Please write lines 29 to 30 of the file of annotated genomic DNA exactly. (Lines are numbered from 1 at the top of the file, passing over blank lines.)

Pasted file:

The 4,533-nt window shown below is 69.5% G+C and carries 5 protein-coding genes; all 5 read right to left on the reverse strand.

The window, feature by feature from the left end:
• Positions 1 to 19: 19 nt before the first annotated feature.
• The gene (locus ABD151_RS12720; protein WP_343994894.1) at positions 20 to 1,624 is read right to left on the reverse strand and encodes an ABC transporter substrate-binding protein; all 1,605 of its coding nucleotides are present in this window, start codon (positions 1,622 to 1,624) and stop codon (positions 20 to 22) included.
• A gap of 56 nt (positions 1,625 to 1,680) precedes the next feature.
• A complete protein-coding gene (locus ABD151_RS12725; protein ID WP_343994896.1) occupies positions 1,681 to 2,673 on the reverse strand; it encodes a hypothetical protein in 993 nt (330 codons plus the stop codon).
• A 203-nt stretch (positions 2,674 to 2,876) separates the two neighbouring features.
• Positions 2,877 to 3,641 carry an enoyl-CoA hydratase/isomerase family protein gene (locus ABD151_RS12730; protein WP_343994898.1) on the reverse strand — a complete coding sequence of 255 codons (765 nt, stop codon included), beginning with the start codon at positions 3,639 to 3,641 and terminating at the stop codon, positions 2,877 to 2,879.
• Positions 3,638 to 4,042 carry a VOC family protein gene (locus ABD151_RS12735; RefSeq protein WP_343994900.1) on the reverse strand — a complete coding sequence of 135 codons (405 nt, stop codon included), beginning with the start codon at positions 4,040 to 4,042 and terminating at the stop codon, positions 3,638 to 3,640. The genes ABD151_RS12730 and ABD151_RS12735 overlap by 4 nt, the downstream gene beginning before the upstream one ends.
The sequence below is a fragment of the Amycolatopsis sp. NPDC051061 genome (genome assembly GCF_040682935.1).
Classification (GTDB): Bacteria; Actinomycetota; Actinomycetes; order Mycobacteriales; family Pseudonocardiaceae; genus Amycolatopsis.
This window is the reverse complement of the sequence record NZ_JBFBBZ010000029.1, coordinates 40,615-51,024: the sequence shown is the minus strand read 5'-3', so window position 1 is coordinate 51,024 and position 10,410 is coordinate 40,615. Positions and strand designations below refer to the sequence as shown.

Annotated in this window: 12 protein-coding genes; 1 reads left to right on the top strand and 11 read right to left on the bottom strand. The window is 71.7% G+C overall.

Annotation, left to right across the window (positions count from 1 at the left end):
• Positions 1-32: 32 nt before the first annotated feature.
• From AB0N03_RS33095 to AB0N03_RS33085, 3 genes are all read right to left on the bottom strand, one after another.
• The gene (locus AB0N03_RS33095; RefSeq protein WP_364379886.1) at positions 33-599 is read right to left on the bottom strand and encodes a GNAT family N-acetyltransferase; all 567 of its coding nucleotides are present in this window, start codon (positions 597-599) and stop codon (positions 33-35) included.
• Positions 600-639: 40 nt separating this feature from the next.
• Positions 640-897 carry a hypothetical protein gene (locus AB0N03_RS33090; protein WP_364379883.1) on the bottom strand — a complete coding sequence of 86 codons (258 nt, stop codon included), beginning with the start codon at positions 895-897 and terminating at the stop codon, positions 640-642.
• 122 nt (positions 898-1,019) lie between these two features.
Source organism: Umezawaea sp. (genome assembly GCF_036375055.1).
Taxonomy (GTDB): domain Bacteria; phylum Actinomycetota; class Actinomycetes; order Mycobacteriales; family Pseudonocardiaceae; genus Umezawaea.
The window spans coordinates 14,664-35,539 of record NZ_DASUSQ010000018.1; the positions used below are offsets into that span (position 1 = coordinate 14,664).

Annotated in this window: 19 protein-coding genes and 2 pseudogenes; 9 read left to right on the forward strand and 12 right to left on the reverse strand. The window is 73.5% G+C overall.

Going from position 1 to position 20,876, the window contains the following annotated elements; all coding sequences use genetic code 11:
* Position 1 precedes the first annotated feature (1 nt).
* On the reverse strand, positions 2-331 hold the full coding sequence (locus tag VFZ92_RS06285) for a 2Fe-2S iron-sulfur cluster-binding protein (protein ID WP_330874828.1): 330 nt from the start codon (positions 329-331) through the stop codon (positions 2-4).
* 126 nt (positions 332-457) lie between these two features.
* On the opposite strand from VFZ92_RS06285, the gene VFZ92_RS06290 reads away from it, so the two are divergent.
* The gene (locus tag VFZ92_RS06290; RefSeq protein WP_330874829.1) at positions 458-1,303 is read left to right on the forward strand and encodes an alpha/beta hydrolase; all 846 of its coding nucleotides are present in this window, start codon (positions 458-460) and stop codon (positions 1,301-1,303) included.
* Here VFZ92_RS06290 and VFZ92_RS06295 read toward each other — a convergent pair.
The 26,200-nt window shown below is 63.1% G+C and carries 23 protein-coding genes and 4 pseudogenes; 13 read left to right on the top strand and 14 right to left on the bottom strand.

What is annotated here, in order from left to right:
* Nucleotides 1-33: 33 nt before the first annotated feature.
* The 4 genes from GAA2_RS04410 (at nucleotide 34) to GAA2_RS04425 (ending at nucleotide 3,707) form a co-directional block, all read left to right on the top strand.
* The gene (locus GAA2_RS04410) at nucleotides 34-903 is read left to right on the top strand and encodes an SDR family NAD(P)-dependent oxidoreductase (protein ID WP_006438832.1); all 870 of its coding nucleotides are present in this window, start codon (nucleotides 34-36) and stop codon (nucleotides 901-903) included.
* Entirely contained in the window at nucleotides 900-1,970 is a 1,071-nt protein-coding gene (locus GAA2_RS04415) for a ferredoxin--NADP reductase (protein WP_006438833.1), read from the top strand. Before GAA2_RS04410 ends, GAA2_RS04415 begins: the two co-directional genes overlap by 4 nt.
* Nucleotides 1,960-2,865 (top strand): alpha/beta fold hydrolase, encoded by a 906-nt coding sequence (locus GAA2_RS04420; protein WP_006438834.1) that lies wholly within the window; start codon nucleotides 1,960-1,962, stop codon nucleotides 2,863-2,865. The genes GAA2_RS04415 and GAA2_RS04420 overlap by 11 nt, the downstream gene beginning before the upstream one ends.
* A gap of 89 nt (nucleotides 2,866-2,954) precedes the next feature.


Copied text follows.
* On the opposite strand from VFZ92_RS06285, the gene VFZ92_RS06290 reads away from it, so the two are divergent.
* The gene (locus tag VFZ92_RS06290; RefSeq protein WP_330874829.1) at positions 458-1,303 is read left to right on the forward strand and encodes an alpha/beta hydrolase; all 846 of its coding nucleotides are present in this window, start codon (positions 458-460) and stop codon (positions 1,301-1,303) included.